TinkerCad is awesome for helping kids learn to design in 3D. Once they get signed in, the “Starter” lessons teach them how to move, place, edit, and delete objects within the 3D world. After they get through the starter lessons, there is a bank of other, gradually harder lessons they can start on. If you want to get really fancy, you can have your child download one of the designs on Thingiverse, then drop it into TinkerCad so they can edit it and make it their own. Whatever they do, they will be working on visual-spacial skills and computational thinking, which are both wonderful skills to help develop a budding computer coder/programmer!
Slice (Adult Assistance Needed)
In order for a 3D design to be built, it has to be sliced into layers that the printer can understand. Each type of printer has it’s own proprietary slicing software, so make sure you get the correct software for whichever printer you will be using.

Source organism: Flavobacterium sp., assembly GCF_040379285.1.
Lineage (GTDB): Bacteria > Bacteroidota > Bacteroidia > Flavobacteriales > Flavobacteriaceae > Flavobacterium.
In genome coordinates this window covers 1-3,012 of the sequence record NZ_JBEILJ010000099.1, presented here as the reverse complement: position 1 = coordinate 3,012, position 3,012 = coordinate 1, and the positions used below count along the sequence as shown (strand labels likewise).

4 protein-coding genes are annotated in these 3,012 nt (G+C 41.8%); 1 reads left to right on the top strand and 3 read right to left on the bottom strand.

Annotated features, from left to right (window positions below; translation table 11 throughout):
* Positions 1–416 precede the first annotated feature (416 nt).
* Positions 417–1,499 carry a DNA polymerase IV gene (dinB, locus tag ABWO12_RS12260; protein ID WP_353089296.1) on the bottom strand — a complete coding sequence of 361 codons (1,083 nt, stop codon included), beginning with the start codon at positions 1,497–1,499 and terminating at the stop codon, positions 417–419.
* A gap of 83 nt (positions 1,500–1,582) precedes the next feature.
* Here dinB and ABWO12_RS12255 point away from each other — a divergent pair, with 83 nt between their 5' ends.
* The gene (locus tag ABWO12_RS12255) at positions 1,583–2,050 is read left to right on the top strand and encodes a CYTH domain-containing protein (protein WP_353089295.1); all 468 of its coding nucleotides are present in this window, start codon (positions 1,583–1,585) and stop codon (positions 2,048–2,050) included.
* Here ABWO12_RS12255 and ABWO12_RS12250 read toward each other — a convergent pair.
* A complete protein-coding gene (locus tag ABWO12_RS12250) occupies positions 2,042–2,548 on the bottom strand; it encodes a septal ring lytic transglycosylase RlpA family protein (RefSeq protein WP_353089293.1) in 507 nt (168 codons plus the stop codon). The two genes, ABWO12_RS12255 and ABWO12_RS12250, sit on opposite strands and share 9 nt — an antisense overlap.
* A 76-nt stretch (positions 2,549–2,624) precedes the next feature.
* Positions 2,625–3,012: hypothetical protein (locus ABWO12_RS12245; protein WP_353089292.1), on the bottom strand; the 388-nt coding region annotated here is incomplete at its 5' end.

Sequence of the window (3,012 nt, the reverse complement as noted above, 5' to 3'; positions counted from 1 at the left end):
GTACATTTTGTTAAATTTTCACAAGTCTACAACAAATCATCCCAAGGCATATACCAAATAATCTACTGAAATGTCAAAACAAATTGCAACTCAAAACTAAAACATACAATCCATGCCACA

When you are done helping your kid design in 3D, you will export the print to a file. The best option is usually to export as a .stl file, the most common file type for 3D design. You will then open that .stl file in the software that works for your particular type of printer.
What you will see from there depends on the printer and its software, but most of them have similar features. You will probably be asked to run some kind of repair check – where the software looks for possible printing issues and repairs the model for you to take care of them. You may be asked if you want to add a “raft” to the bottom of the model, making it easier to remove. You may also have the ability to scale up or down depending on the software, And then you will probably have some sort of “Slice” or “Print” button.